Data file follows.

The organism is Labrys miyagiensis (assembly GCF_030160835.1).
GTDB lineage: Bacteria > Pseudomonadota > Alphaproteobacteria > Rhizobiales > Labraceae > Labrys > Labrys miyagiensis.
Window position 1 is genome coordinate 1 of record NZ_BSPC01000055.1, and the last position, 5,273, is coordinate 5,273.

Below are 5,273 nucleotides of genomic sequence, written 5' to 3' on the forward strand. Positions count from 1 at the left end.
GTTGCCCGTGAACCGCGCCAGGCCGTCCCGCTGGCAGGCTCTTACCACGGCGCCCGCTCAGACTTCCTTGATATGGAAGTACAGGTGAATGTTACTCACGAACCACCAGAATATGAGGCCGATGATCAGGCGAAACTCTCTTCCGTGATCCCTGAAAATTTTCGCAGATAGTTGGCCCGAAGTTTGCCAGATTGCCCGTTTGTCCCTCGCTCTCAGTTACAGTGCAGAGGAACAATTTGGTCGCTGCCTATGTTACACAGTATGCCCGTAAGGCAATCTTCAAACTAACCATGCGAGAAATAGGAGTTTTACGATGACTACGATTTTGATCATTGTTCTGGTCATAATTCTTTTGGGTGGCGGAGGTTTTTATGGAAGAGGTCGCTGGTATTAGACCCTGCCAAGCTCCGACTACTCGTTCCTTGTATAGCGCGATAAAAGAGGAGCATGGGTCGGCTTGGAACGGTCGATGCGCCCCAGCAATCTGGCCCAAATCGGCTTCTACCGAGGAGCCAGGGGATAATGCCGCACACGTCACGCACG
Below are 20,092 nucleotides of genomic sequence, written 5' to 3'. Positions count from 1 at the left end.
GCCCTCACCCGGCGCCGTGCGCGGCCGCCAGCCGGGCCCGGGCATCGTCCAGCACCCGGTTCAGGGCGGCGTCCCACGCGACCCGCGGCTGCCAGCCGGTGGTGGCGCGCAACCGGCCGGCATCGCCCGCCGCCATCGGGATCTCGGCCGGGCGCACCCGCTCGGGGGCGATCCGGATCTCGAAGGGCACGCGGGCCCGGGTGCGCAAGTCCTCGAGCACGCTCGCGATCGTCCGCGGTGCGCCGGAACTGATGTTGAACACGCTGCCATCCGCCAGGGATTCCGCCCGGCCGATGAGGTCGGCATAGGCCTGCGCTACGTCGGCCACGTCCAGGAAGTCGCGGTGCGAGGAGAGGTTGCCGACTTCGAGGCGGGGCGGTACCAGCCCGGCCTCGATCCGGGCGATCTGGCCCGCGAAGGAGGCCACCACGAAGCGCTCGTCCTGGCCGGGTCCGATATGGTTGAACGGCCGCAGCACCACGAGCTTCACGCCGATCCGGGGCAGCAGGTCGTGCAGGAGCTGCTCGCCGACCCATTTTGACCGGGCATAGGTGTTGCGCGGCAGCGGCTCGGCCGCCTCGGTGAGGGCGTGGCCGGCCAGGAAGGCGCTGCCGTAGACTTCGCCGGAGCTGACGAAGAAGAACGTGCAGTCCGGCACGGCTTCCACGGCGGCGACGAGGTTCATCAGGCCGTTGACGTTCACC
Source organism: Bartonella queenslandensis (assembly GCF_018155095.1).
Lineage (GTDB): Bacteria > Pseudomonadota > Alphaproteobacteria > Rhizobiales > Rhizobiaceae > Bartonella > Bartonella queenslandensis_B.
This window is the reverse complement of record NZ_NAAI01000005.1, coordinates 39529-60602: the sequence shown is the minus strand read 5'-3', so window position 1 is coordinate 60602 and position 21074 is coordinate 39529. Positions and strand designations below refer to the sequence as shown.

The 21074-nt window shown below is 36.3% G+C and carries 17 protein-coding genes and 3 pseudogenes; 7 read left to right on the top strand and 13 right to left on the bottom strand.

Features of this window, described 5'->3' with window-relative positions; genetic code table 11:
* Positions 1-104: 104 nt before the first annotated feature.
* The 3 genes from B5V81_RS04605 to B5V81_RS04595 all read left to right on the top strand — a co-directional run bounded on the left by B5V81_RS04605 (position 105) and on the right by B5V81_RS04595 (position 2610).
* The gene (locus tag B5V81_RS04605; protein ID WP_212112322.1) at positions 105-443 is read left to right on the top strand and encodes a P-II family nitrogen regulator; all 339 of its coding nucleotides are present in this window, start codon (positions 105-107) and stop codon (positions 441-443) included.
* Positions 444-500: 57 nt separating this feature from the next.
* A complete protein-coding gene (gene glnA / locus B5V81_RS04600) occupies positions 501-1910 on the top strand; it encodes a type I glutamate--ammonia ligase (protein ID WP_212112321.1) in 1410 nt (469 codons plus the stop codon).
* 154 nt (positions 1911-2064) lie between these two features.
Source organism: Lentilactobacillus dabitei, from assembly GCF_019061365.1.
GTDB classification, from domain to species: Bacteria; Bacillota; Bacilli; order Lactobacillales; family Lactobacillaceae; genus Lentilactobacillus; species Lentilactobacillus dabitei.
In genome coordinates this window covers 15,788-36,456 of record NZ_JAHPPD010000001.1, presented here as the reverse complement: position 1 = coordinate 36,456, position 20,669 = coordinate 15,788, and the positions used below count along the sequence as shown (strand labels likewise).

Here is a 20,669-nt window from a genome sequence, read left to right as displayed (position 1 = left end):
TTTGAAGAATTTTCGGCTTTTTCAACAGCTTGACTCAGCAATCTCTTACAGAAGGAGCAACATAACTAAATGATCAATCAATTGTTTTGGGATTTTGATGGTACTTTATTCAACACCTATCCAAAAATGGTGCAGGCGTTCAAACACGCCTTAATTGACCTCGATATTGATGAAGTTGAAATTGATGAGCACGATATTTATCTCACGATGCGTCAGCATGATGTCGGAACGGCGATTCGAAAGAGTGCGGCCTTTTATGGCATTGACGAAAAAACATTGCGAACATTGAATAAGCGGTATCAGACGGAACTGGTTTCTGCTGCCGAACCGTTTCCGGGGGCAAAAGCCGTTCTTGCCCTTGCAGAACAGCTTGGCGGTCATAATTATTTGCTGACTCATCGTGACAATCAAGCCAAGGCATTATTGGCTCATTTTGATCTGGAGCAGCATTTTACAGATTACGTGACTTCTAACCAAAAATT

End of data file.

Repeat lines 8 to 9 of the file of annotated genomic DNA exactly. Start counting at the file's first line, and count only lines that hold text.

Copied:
Source organism: Bartonella queenslandensis (assembly GCF_018155095.1).
Lineage (GTDB): Bacteria > Pseudomonadota > Alphaproteobacteria > Rhizobiales > Rhizobiaceae > Bartonella > Bartonella queenslandensis_B.